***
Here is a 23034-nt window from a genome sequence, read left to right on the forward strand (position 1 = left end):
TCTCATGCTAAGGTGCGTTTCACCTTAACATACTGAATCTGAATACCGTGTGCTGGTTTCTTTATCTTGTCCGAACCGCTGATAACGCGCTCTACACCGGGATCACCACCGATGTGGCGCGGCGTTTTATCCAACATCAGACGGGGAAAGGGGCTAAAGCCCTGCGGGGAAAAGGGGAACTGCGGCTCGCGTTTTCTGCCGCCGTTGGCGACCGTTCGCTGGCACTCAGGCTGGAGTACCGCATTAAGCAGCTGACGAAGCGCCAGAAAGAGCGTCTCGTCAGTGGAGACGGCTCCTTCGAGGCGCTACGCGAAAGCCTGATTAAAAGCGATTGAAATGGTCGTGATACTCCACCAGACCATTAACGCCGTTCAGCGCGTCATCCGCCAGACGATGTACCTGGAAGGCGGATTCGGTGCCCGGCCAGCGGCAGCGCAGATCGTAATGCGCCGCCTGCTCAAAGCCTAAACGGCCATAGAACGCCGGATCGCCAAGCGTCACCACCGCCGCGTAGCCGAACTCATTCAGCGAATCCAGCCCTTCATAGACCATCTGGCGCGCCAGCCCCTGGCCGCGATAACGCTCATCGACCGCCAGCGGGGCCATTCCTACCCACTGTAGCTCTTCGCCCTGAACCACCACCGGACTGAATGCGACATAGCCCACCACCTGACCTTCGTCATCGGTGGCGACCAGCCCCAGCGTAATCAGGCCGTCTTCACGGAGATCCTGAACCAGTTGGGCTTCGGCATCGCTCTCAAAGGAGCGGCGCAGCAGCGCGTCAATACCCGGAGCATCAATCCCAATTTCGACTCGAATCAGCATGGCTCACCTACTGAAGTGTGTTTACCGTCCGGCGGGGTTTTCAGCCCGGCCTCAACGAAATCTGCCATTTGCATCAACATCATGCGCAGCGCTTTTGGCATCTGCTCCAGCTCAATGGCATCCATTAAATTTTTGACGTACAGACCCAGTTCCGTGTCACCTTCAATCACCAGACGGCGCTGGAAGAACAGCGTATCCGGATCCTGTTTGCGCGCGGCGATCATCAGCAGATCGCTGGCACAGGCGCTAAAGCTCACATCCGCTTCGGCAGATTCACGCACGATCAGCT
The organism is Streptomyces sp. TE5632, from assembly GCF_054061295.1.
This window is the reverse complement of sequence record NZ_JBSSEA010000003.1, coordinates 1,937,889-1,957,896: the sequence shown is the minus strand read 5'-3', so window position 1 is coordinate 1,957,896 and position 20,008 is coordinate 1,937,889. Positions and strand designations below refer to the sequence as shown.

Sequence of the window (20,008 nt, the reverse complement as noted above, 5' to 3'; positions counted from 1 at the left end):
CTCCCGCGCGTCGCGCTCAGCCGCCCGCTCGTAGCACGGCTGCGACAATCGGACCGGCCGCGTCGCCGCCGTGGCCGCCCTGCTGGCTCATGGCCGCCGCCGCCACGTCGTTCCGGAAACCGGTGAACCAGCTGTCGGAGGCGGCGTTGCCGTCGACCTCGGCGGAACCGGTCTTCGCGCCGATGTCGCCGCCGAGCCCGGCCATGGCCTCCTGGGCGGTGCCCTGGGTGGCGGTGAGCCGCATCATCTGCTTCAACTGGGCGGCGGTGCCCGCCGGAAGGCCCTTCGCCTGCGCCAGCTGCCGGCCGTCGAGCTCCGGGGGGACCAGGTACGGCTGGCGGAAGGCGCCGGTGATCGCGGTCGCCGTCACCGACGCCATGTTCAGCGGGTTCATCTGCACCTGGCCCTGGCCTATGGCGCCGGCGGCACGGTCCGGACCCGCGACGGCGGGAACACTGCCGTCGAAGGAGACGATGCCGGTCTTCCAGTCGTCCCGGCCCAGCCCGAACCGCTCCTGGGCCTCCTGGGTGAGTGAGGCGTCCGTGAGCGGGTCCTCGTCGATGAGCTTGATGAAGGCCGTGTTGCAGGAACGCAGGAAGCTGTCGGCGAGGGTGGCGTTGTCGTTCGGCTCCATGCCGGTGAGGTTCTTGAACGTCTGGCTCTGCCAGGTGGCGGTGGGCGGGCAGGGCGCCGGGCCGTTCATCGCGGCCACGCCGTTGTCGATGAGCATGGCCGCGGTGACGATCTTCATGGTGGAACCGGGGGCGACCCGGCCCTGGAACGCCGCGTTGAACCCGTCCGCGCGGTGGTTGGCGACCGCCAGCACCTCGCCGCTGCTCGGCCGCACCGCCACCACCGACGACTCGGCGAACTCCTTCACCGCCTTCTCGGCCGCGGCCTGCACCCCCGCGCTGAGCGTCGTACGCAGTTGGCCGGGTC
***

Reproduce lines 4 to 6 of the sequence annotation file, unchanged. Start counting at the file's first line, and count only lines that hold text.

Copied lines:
This window is the reverse complement of sequence record NZ_JBSSEA010000003.1, coordinates 1,937,889-1,957,896: the sequence shown is the minus strand read 5'-3', so window position 1 is coordinate 1,957,896 and position 20,008 is coordinate 1,937,889. Positions and strand designations below refer to the sequence as shown.

Sequence of the window (20,008 nt, the reverse complement as noted above, 5' to 3'; positions counted from 1 at the left end):
CTCCCGCGCGTCGCGCTCAGCCGCCCGCTCGTAGCACGGCTGCGACAATCGGACCGGCCGCGTCGCCGCCGTGGCCGCCCTGCTGGCTCATGGCCGCCGCCGCCACGTCGTTCCGGAAACCGGTGAACCAGCTGTCGGAGGCGGCGTTGCCGTCGACCTCGGCGGAACCGGTCTTCGCGCCGATGTCGCCGCCGAGCCCGGCCATGGCCTCCTGGGCGGTGCCCTGGGTGGCGGTGAGCCGCATCATCTGCTTCAACTGGGCGGCGGTGCCCGCCGGAAGGCCCTTCGCCTGCGCCAGCTGCCGGCCGTCGAGCTCCGGGGGGACCAGGTACGGCTGGCGGAAGGCGCCGGTGATCGCGGTCGCCGTCACCGACGCCATGTTCAGCGGGTTCATCTGCACCTGGCCCTGGCCTATGGCGCCGGCGGCACGGTCCGGACCCGCGACGGCGGGAACACTGCCGTCGAAGGAGACGATGCCGGTCTTCCAGTCGTCCCGGCCCAGCCCGAACCGCTCCTGGGCCTCCTGGGTGAGTGAGGCGTCCGTGAGCGGGTCCTCGTCGATGAGCTTGATGAAGGCCGTGTTGCAGGAACGCAGGAAGCTGTCGGCGAGGGTGGCGTTGTCGTTCGGCTCCATGCCGGTGAGGTTCTTGAACGTCTGGCTCTGCCAGGTGGCGGTGGGCGGGCAGGGCGCCGGGCCGTTCATCGCGGCCACGCCGTTGTCGATGAGCATGGCCGCGGTGACGATCTTCATGGTGGAACCGGGGGCGACCCGGCCCTGGAACGCCGCGTTGAACCCGTCCGCGCGGTGGTTGGCGACCGCCAGCACCTCGCCGCTGCTCGGCCGCACCGCCACCACCGACGACTCGGCGAACTCCTTCACCGCCTTCTCGGCCGCGGCCTGCACCCCCGCGCTGAGCGTCGTACGCAGTTGGCCGGGTC